Even your great-grandma probably has an idea of who Mario is, if she hasn’t beaten you at Mario Kart.
Mario, of course, was famously mute, barring some 90s cartoons we won’t talk about. But if you attended trade shows in the early 90s and don’t mind aging yourself like I’m doing, there’s a different story. That’s when you probably encountered the voice of the man who’s become synonymous with the Italian plumber: Charles Martinet.
Martinet has been voicing Mario since as early as 1990, where he attracted convention-goers in the Mario in Real-Time display. This was a novelty-act big screen that portrayed a giant 3D head of Mario. The head and mouth movements were synced to Martinet’s movements through motion capture.
Wikipedia recounts the incredible story of how Martinet was hired.
“Martinet earned the job when, one day, he was told by his friend that there was going to be an audition at a trade show in which auditionees ‘talk to people as a plumber’. He went to the audition at the last minute as the casting directors were already putting away their equipment. Charles Martinet walked in and asked, ‘Can I please read for this?’. The directors let him audition and told him, “You’re an Italian plumber from Brooklyn”.
At first, Martinet planned to talk like a stereotypical Italian American with a deep, raspy voice (which is how Mario sounded in the Super Mario Bros. Super Show, Super Mario Bros. 3 and Super Mario World cartoons). He then thought to himself that it would be too harsh for children to hear, so he made it more soft-hearted and friendly, resulting in what Mario’s voice is today. Martinet has also stated that he kept on talking with his Mario voice until the audition tape ran out.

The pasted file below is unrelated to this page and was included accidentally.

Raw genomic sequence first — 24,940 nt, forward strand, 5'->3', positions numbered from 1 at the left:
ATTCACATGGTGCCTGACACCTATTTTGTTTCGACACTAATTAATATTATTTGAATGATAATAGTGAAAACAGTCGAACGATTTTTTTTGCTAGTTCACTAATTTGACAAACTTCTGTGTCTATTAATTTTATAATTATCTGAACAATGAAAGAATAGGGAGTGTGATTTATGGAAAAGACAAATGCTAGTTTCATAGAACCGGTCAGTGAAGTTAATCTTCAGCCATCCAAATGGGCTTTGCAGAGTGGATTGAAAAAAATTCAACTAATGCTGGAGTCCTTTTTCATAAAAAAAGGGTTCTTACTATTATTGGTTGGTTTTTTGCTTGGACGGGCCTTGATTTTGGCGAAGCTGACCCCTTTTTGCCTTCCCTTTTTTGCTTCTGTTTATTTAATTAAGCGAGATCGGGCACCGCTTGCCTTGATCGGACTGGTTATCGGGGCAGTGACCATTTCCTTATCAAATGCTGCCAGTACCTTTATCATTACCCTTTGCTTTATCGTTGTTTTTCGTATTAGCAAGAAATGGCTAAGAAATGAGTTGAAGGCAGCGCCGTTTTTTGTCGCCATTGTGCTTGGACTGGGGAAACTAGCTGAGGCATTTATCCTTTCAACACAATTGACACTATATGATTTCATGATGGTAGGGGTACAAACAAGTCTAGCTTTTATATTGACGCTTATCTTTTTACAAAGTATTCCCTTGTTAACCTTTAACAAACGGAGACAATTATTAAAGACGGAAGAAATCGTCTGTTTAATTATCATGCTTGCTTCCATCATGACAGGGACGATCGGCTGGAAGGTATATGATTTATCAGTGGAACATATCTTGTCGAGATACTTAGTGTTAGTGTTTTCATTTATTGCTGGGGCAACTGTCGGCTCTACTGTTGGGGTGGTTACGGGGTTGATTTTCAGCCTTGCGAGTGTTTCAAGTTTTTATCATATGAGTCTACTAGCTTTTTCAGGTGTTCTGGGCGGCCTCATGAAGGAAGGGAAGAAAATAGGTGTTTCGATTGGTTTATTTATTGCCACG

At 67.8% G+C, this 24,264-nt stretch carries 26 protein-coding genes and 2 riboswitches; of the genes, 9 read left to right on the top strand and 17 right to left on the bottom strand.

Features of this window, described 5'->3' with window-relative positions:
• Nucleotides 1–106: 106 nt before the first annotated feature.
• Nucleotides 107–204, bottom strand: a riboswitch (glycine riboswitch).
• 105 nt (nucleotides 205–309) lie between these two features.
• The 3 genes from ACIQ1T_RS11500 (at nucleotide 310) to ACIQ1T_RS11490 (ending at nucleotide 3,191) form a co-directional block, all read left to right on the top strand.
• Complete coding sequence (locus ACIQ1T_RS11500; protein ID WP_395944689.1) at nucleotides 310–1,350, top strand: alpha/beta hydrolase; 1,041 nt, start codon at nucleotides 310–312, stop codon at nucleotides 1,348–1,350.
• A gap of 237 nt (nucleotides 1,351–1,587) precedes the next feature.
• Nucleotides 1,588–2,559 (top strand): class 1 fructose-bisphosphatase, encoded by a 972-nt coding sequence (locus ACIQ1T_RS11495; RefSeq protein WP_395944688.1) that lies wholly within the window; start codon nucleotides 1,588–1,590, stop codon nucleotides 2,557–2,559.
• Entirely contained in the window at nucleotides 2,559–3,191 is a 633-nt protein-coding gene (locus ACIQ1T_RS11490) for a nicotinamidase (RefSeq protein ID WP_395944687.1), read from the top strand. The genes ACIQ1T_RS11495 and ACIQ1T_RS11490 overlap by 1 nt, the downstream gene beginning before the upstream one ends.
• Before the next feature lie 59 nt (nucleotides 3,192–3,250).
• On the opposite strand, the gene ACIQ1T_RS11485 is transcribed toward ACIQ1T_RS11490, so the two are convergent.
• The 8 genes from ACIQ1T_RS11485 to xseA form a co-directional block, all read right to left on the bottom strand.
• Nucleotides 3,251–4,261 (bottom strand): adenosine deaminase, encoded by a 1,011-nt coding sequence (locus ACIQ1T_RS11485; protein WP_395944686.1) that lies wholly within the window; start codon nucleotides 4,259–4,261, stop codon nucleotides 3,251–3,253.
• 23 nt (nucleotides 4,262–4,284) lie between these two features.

How’s that for a twist of fate? Martinet has continued voicing Mario in the ensuing decades. His performance was the way global audiences first became accustomed to hearing a fully voiced Mario in games. Even though he did it in one previous title, it was probably in 96’s smash hit Super Mario 64 that he wowed audiences.
In the game’s attract mode, a fully realized reproduction of the Mario in Real-Time display got players immediately interested. The cartoon-like 3D graphics were unprecedented at the time.
The incredibly-realized 3D worlds of Super Mario 64 and Martinet’s performance were no doubt a cornerstone of the character’s fame entering this millennium.
Martinet has continued to successfully voice the character in every ensuing iteration. Let’s just say the man’s CV is pretty, pretty packed.
Famous video game voice actors: a modern-day Indiana Jones for gamers
Nolan North almost needs no introduction. The man has been in everything. If you’ve played a video game from the last 20 years, chances are he’s been in it. As far as video game voice actors go, you could hardly be more prolific.
He’s sort of the Jack Nicholson of video games: a character actor who can play the lead. He excels at weird-sounding, quirky, bit-part characters. But, when he’s given the spotlight, he can shine with the best of them!